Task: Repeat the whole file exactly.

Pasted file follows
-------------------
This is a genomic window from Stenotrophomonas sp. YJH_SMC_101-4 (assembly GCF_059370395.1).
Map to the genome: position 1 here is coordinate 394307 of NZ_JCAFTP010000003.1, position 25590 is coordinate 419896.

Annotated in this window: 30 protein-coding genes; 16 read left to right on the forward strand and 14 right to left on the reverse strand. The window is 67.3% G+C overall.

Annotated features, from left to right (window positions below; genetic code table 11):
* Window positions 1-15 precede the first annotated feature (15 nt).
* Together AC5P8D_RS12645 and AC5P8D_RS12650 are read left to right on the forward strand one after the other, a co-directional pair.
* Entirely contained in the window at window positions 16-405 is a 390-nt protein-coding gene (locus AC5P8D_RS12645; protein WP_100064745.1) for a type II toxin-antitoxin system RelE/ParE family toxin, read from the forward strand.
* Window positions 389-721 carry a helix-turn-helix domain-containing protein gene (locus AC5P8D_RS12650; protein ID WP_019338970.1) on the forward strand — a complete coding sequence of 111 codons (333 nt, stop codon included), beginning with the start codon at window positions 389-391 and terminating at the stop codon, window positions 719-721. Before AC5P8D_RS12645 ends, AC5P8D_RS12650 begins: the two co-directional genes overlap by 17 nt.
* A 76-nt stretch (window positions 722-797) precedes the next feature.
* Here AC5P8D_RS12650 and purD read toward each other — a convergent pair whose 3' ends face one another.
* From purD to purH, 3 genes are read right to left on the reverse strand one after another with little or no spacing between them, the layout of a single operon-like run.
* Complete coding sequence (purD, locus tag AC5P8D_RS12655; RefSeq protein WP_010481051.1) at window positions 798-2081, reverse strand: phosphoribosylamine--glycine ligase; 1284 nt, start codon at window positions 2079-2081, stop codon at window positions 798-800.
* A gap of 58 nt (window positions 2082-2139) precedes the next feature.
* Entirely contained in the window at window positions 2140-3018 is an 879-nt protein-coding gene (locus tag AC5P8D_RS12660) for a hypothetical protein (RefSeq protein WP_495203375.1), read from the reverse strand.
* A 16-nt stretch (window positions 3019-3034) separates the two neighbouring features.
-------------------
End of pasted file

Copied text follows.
This is a genomic window from Stenotrophomonas sp. YJH_SMC_101-4 (assembly GCF_059370395.1).
Map to the genome: position 1 here is coordinate 394307 of NZ_JCAFTP010000003.1, position 25590 is coordinate 419896.

Annotated in this window: 30 protein-coding genes; 16 read left to right on the forward strand and 14 right to left on the reverse strand. The window is 67.3% G+C overall.

Annotated features, from left to right (window positions below; genetic code table 11):
* Window positions 1-15 precede the first annotated feature (15 nt).
* Together AC5P8D_RS12645 and AC5P8D_RS12650 are read left to right on the forward strand one after the other, a co-directional pair.
* Entirely contained in the window at window positions 16-405 is a 390-nt protein-coding gene (locus AC5P8D_RS12645; protein WP_100064745.1) for a type II toxin-antitoxin system RelE/ParE family toxin, read from the forward strand.
* Window positions 389-721 carry a helix-turn-helix domain-containing protein gene (locus AC5P8D_RS12650; protein ID WP_019338970.1) on the forward strand — a complete coding sequence of 111 codons (333 nt, stop codon included), beginning with the start codon at window positions 389-391 and terminating at the stop codon, window positions 719-721. Before AC5P8D_RS12645 ends, AC5P8D_RS12650 begins: the two co-directional genes overlap by 17 nt.
* A 76-nt stretch (window positions 722-797) precedes the next feature.
* Here AC5P8D_RS12650 and purD read toward each other — a convergent pair whose 3' ends face one another.
* From purD to purH, 3 genes are read right to left on the reverse strand one after another with little or no spacing between them, the layout of a single operon-like run.
* Complete coding sequence (purD, locus tag AC5P8D_RS12655; RefSeq protein WP_010481051.1) at window positions 798-2081, reverse strand: phosphoribosylamine--glycine ligase; 1284 nt, start codon at window positions 2079-2081, stop codon at window positions 798-800.
* A gap of 58 nt (window positions 2082-2139) precedes the next feature.
* Entirely contained in the window at window positions 2140-3018 is an 879-nt protein-coding gene (locus tag AC5P8D_RS12660) for a hypothetical protein (RefSeq protein WP_495203375.1), read from the reverse strand.
* A 16-nt stretch (window positions 3019-3034) separates the two neighbouring features.